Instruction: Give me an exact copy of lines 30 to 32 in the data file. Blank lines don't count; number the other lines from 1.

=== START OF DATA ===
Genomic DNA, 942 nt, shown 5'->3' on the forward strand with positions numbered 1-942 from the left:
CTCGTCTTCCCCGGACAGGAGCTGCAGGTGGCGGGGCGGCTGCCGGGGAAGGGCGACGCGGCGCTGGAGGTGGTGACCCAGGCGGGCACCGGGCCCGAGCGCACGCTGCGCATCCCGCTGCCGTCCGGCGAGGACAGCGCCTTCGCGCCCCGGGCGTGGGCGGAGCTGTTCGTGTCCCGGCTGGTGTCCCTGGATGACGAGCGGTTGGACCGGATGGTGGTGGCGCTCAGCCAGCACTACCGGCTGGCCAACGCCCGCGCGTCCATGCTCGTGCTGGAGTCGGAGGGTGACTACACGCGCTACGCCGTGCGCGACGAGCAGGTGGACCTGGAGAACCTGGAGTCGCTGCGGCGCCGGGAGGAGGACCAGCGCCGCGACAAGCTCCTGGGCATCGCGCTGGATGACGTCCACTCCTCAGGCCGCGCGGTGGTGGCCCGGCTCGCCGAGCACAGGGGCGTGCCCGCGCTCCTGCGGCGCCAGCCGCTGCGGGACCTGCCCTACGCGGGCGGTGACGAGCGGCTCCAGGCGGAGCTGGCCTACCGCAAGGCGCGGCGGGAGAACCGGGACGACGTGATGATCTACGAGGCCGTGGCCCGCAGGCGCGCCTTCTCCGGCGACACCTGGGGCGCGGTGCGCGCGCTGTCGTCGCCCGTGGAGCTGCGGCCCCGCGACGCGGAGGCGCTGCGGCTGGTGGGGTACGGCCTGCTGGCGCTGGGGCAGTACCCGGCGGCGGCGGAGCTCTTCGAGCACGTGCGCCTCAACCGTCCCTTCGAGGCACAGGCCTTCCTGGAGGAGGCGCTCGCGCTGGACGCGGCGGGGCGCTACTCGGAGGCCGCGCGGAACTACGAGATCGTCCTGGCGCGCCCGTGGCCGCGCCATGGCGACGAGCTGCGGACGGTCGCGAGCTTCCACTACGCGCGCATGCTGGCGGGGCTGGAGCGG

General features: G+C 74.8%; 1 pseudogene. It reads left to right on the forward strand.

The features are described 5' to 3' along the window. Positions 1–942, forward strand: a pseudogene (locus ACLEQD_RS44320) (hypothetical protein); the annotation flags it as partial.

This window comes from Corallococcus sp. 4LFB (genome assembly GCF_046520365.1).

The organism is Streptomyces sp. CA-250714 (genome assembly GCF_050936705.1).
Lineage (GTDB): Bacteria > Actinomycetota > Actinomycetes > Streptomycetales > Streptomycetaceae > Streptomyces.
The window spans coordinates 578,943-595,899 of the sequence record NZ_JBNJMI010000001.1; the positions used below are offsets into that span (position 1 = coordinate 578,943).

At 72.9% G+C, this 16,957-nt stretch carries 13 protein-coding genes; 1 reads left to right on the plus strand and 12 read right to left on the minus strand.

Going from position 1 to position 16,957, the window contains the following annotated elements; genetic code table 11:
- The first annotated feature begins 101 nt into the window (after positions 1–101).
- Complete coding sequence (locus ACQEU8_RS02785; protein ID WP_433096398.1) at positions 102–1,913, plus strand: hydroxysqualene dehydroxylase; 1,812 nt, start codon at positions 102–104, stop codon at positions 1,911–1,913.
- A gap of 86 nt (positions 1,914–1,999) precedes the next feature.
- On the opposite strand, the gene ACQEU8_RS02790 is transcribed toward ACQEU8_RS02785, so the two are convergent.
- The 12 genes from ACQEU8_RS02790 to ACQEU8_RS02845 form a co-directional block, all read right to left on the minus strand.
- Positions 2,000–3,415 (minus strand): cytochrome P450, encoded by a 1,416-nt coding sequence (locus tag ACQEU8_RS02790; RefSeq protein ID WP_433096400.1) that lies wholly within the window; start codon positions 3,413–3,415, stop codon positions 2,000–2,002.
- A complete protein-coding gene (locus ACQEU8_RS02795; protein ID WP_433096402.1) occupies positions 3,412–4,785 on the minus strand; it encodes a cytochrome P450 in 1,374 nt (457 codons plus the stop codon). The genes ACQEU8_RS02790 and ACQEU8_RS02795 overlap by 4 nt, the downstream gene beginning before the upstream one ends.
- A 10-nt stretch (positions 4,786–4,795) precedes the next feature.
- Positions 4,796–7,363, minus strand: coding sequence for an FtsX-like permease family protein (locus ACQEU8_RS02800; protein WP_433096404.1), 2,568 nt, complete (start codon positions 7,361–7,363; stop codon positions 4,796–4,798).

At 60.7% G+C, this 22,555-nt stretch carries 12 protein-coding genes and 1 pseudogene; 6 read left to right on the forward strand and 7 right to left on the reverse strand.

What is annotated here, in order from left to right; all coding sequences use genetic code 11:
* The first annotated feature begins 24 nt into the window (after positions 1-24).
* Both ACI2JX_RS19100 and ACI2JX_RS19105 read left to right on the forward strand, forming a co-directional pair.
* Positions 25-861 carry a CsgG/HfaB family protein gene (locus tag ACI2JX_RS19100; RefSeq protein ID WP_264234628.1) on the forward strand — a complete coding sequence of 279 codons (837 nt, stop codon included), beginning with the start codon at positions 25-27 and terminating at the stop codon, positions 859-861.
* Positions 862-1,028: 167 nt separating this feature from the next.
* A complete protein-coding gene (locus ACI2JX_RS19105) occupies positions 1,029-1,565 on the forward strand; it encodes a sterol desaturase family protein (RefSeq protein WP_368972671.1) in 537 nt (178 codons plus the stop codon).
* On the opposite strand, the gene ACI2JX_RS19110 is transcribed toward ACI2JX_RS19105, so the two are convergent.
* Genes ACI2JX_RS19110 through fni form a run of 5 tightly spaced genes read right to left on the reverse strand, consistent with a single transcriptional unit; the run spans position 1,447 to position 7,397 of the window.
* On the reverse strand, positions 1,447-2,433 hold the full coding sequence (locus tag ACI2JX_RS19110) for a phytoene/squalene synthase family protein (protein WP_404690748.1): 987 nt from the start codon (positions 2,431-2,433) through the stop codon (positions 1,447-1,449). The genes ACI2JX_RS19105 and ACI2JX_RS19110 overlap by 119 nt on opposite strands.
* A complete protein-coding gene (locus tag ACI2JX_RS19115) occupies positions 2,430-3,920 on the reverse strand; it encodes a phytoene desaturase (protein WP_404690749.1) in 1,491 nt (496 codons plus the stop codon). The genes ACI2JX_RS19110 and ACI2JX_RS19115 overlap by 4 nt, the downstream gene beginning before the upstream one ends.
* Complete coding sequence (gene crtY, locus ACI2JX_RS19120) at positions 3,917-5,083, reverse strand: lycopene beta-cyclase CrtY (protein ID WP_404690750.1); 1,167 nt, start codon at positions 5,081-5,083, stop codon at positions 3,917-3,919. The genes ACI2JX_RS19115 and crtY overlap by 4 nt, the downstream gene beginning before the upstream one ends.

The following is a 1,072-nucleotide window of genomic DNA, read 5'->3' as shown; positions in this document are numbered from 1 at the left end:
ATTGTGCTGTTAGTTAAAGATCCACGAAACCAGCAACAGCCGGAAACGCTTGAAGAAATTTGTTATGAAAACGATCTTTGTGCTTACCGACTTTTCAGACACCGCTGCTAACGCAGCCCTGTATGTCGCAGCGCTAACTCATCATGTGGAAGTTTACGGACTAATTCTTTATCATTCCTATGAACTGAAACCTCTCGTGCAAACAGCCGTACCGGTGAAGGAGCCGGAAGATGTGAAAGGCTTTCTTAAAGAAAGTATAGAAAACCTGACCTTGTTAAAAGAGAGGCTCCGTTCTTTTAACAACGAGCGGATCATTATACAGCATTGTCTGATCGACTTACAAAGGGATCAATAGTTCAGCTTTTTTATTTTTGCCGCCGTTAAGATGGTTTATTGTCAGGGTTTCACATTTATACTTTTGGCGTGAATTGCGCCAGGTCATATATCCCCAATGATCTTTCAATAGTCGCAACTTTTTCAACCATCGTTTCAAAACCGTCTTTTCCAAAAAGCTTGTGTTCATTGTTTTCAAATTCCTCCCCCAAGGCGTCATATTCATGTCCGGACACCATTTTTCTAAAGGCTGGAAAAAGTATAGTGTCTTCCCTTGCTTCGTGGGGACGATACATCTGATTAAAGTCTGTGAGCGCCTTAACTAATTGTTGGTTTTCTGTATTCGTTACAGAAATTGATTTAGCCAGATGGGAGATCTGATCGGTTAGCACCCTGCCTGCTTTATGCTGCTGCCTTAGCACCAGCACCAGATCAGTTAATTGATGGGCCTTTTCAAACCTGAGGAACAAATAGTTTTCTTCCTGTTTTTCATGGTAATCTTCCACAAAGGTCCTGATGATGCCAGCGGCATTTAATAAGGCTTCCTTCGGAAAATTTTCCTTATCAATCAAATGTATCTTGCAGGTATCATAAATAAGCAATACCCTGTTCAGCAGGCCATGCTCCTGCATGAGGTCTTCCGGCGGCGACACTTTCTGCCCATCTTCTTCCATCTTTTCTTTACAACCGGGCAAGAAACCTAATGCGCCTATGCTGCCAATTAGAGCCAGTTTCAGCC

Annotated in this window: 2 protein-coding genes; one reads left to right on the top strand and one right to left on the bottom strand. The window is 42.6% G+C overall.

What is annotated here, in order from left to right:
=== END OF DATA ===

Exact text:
* A complete protein-coding gene (locus tag ACI2JX_RS19115) occupies positions 2,430-3,920 on the reverse strand; it encodes a phytoene desaturase (protein WP_404690749.1) in 1,491 nt (496 codons plus the stop codon). The genes ACI2JX_RS19110 and ACI2JX_RS19115 overlap by 4 nt, the downstream gene beginning before the upstream one ends.
* Complete coding sequence (gene crtY, locus ACI2JX_RS19120) at positions 3,917-5,083, reverse strand: lycopene beta-cyclase CrtY (protein ID WP_404690750.1); 1,167 nt, start codon at positions 5,081-5,083, stop codon at positions 3,917-3,919. The genes ACI2JX_RS19115 and crtY overlap by 4 nt, the downstream gene beginning before the upstream one ends.

The following is a 1,072-nucleotide window of genomic DNA, read 5'->3' as shown; positions in this document are numbered from 1 at the left end: